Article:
While the Chiefs have begun negotiations with Patrick Mahomes, they are moving slower with their franchise-tagged player. Chris Jones and the Chiefs have not engaged in any extension talks since the Super Bowl champions used their tag in late February, Ian Rapoport of NFL.com tweets.
Jones has not participated in the Chiefs’ virtual offseason program and has no plans to do so, Rapoport adds. The fifth-year defensive tackle has kept in touch since being tagged, per ESPN.com’s Jeremy Fowler, but this is a slow-moving process (Twitter link). It is also in line with the slow pace of last year’s negotiations.
The former second-round pick skipped Kansas City’s 2019 offseason program, though he reported to training camp. But the sides did not make much progress last year, and Jones played out his rookie deal. He is now attached to a $16.1MM tag for a team that already has a $20MM-plus-AAV defensive lineman (Frank Clark) and has begun talks for what will almost certainly be a record-setting extension with Mahomes.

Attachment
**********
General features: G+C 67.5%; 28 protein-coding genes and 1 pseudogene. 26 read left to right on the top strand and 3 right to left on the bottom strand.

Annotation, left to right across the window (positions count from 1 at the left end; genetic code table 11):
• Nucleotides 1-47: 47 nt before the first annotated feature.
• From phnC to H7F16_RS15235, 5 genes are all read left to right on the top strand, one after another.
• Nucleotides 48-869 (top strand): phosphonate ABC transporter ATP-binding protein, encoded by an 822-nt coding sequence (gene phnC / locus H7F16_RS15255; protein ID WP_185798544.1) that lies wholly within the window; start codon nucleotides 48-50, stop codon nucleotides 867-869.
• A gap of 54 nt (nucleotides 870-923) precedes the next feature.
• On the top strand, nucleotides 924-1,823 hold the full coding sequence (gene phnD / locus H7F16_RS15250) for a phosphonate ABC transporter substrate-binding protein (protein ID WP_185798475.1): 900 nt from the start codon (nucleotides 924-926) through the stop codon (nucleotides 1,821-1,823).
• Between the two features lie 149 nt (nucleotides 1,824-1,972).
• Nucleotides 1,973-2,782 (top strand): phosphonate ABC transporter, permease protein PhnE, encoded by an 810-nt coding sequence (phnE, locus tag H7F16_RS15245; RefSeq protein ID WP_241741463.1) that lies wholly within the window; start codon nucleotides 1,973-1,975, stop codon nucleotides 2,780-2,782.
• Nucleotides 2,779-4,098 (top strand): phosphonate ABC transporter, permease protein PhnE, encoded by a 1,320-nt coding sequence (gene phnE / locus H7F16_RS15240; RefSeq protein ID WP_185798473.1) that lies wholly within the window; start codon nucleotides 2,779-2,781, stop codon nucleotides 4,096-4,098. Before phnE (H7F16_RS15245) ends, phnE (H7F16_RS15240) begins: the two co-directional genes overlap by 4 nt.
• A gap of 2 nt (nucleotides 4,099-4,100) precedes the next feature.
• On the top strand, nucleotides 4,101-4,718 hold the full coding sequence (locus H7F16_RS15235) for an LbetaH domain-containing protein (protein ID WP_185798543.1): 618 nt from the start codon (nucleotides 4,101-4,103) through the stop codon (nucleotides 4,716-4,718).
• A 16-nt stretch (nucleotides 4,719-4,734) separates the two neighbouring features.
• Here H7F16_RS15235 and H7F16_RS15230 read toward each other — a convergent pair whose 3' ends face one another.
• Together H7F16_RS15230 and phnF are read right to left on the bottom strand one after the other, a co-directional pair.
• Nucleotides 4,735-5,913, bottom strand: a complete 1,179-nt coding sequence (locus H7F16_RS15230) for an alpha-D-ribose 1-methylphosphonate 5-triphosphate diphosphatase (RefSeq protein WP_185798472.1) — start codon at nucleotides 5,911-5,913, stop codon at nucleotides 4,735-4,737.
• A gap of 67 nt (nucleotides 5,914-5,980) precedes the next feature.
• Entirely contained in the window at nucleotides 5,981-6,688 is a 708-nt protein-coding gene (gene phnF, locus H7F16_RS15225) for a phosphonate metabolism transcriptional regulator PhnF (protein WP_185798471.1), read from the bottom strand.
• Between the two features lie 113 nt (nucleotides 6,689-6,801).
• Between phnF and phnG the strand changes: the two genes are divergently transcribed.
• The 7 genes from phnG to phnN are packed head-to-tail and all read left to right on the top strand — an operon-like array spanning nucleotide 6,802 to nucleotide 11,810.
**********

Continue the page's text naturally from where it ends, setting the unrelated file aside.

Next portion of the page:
GM Brett Veach said in April the team would like to extend Jones, and franchise tag negotiations often move slowly due to the four-plus-month gap between the deadline to apply tags and the deadline to extend tagged players. Jones, understandably, is not exactly thrilled about his current arrangement.
“It’s like a mix of emotions,” Jones said in March. “Because you figure, you know, after four years, you do everything the right way, within the team way, you try to stay under the line, out of trouble, and be a good citizen for a team and for the city, you expect to be rewarded. … It’s like, ‘Man, what else you want me to do?’”
Last year, Jones sought a deal north of $20MM per year. The Chiefs wanted to keep the price tag below that number. With DeForest Buckner having now agreed to a $21MM-per-year with the Colts, Jones may have an even higher price floor. That will be difficult for the Chiefs to accommodate. Five teams are paying a pass rusher north of $20MM on average; none of them have another pass rusher more than $12MM per year. This will be a key situation to monitor through the July 15 deadline.
Photo courtesy of USA Today Sports Images.